The GIK story is similar to that of magnesium. A previous meta-analysis of 16 trials with a total of nearly 5000 acute MI patients showed an 18% mortality reduction with GIK therapy (4). However, the CREATE-ECLA trial, which enrolled 20 201 patients, failed to show any benefit with GIK. In the case of magnesium and GIK, the public was lucky. Neither magnesium nor GIK has been shown to be harmful (except for phlebitis in 3.9% from IV potassium). (Patients with kidney disease in whom magnesium might be harmful were excluded from the magnesium trials; those with kidney disease and hyperkalemia in whom GIK might be harmful were excluded from GIK trials). However, an unknown but undoubtedly large number of other therapies are routinely administered to patients on the basis of underpowered randomized trials or even less reliable observational studies and anecdotal experience. Therefore, perhaps the most important lesson from CREATE-ECLA is that well designed, appropriately powered trials are needed to confirm benefit and identify the true risks associated with therapies. When we consider the recent example of hormone replacement therapy (5), it is quite likely that some therapies currently administered to untold numbers of patients on a daily basis are not only not beneficial, but are less innocuous than magnesium and GIK.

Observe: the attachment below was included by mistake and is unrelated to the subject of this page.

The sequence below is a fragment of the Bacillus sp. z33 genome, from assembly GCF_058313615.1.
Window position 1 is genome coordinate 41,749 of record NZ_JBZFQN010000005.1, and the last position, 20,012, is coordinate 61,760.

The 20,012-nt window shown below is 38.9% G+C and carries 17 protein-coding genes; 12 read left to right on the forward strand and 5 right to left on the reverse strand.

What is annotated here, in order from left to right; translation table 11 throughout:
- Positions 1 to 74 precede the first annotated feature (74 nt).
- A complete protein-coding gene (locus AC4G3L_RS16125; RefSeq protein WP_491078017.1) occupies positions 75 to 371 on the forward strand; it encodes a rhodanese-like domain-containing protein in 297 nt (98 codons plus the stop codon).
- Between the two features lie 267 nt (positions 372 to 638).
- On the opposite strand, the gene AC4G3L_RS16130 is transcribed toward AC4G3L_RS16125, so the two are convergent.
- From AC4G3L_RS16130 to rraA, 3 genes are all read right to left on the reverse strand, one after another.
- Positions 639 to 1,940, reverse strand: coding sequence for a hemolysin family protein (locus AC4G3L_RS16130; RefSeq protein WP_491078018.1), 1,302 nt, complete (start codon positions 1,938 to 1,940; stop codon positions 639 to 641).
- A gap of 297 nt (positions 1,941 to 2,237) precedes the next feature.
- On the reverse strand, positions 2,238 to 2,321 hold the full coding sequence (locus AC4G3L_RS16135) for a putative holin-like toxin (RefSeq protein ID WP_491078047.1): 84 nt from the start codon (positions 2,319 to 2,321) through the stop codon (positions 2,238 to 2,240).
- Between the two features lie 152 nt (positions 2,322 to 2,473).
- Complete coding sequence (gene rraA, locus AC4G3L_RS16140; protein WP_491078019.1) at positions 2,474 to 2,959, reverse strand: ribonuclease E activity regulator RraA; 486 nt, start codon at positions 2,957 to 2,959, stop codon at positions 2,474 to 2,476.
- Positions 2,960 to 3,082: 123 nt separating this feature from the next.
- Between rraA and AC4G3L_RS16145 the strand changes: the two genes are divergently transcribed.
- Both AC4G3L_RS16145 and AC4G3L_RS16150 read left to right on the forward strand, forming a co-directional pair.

Peter B. Berger, MD
Duke Clinical Research Institute
Durham, North Carolina, USA


References

1. Califf RM, White HD, Van de Werf F, et al. One-year results from the Global Utilization of Streptokinase and TPA for Occluded Coronary Arteries (GUSTO-I) trial. GUSTO-I Investigators. Circulation. 1996;94:1233-8. [PubMed ID: 8822974]

2. Teo KK, Yusuf S, Collins R, Held PH, Peto R. Effects of intravenous magnesium in suspected acute myocardial infarction: overview of randomised trials. BMJ. 1991;303:1499-503. [PubMed ID: 1838289]

3. ISIS-4 (Fourth International Study of Infarct Survival) Collaborative Group. ISIS-4: a randomised factorial trial assessing early oral captopril, oral mononitrate, and intravenous magnesium sulphate in 58, 050 patients with suspected acute myocardial infarction. Lancet. 1995;345:669-85. [PubMed ID: 7661937]

4. Yusuf S, Mehta SR, Diaz R, et al. Challenges in the conduct of large simple trials of important generic questions in resource-poor settings: the CREATE and ECLA trial program evaluating GIK (glucose, insulin and potassium) and low-molecular-weight heparin in acute myocardial infarction. Am Heart J. 2004;148:1068-78. [PubMed ID: 15632895]

5. Rossouw JE, Anderson GL, Prentice RL, et al. Risks and benefits of estrogen plus progestin in healthy postmenopausal women: principal results From the Women's Health Initiative randomized controlled trial. JAMA. 2002;288:321-33. [PubMed ID: 12117397]